Go - also known as Wéiqí
, or Igo
- is one of the oldest games in the world. Its age is argued as being anywhere between 2 to 4 millennia old. When experts are debating over how many thousands
of years a game has been around, it’s probably safe to say it is here to stay.
The object of Go is to surround and hold as many open points of territory as possible. An open point is considered owned as long as it is immediately adjacent to stones of one color.
The game begins with an empty board (divided by intersecting lines into a 19x
19 grid) and the stones divided, by color, among the two players. Black stones play first by placing one stone on any open intersection. Turns continue in kind, with only new stones being added to the board. Placed stones are immobile unless captured (a captured stone is removed and held until the end of the game). One stone may be played per turn, or a player can pass.
Stones are considered connected when they are on immediately adjacent intersections (directly horizontal or vertical) and are not connected if they are diagonal or have at least one open intersection between them. Connected stones behave as one singular stone; stones can be captured if an opponent fills in all adjacent, open points with their own stones. Open points are valuable as the “liberty” required for a stone(s) survival. Without liberty, stones are dead and can be captured.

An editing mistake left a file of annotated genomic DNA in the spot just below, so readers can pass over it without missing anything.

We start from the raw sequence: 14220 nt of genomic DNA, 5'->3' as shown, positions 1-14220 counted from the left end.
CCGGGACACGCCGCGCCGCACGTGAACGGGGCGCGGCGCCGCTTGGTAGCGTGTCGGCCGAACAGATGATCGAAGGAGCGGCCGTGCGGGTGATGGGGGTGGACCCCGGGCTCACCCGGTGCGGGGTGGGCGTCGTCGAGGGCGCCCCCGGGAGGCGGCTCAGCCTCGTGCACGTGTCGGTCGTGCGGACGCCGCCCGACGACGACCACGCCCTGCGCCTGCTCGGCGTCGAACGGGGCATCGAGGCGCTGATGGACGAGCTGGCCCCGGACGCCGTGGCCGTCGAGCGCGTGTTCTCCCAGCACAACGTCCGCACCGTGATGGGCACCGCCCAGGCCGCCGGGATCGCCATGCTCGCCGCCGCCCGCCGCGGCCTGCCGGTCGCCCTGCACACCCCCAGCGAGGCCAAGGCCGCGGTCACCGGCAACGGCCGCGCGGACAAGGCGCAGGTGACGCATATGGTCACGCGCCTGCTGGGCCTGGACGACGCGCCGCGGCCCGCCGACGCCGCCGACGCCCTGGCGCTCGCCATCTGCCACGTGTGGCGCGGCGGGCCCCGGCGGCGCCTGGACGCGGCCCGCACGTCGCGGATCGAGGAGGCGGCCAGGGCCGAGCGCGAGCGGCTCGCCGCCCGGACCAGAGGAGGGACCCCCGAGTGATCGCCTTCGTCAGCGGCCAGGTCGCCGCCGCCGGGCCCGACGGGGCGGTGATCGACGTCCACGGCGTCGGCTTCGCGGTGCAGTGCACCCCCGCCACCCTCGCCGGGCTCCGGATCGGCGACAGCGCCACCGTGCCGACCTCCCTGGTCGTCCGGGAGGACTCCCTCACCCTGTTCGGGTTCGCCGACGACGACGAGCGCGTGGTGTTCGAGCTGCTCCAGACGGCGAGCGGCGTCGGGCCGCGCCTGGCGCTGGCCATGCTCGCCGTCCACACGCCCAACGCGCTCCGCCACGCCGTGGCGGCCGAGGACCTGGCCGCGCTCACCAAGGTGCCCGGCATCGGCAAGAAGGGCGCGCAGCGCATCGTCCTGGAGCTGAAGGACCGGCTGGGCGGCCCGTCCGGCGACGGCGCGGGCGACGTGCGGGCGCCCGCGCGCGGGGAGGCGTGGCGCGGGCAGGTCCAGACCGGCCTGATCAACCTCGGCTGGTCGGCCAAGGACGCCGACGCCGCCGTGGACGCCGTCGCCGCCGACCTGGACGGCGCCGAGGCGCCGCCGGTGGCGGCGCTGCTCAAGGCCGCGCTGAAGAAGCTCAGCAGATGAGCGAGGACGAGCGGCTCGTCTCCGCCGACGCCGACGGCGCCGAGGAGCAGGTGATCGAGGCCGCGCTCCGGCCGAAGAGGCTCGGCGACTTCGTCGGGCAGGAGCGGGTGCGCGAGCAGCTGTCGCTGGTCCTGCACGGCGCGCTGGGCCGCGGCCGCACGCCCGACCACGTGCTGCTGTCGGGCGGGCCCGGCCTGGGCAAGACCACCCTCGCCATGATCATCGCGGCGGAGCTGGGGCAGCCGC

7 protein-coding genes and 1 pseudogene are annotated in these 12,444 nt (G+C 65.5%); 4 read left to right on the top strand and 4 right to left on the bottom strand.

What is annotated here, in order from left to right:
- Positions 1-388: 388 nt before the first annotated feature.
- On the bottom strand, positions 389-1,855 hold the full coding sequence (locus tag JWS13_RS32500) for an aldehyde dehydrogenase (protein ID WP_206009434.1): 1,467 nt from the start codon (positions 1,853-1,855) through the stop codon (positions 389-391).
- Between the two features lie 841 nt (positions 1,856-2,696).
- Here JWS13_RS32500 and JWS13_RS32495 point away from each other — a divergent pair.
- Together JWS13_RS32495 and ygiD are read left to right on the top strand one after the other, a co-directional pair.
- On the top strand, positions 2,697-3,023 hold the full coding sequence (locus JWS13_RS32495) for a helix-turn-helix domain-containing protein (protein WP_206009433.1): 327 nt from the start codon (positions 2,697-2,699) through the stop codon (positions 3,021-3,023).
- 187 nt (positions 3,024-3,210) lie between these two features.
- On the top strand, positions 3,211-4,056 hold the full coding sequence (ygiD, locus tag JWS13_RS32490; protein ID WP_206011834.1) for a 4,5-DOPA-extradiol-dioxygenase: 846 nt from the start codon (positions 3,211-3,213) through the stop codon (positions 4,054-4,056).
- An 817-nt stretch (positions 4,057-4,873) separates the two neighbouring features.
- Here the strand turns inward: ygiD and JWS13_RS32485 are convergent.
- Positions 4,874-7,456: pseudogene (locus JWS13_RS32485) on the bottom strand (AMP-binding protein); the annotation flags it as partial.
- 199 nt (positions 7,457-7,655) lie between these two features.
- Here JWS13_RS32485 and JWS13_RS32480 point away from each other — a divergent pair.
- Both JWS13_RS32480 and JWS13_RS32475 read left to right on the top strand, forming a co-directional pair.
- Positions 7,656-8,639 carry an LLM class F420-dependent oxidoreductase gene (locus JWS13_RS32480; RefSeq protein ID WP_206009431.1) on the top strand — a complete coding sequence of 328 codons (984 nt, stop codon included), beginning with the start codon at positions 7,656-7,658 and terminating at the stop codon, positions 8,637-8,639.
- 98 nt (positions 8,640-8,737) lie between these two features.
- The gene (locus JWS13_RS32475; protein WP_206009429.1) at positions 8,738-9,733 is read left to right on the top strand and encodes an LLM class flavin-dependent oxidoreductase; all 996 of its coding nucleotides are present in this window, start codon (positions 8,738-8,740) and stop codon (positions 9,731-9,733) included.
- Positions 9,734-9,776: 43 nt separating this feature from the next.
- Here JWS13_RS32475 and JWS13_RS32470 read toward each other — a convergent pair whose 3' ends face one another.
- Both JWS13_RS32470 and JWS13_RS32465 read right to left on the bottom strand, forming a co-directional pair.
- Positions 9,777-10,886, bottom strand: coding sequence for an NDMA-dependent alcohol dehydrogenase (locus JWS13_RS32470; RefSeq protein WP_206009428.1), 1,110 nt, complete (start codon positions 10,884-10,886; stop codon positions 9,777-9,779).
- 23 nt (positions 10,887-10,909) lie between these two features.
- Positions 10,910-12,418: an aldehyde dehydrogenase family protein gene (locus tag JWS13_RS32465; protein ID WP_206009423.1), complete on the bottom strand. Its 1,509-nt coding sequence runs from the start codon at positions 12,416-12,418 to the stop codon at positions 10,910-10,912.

The game ends when both players pass consecutively and/or agree that there is no new territory to be secured or pieces to capture; if a point is contested during the scoring process, then play resumes until the dispute is resolved. Scoring can be calculated by the amount of owned points (Territory Scoring
) or the amount of points occupied and owned by one player’s pieces (Area Scoring
). Captured pieces can either be counted as minus points from their respective side, or additional points to the opposing side.
As long as the grid is balanced (nxn
), players can reduce the size to their comfort level; the smaller the grid, the simpler the strategy and shorter the gameplay.
- 1 gameboard
- 181 black plastic stones & 180 white plastic stones
- 1 instructional booklet
Detailed explanations of game variants, advanced rules, and gameplay issues can be found here
Small parts make this unsuitable for children 3 years old or under.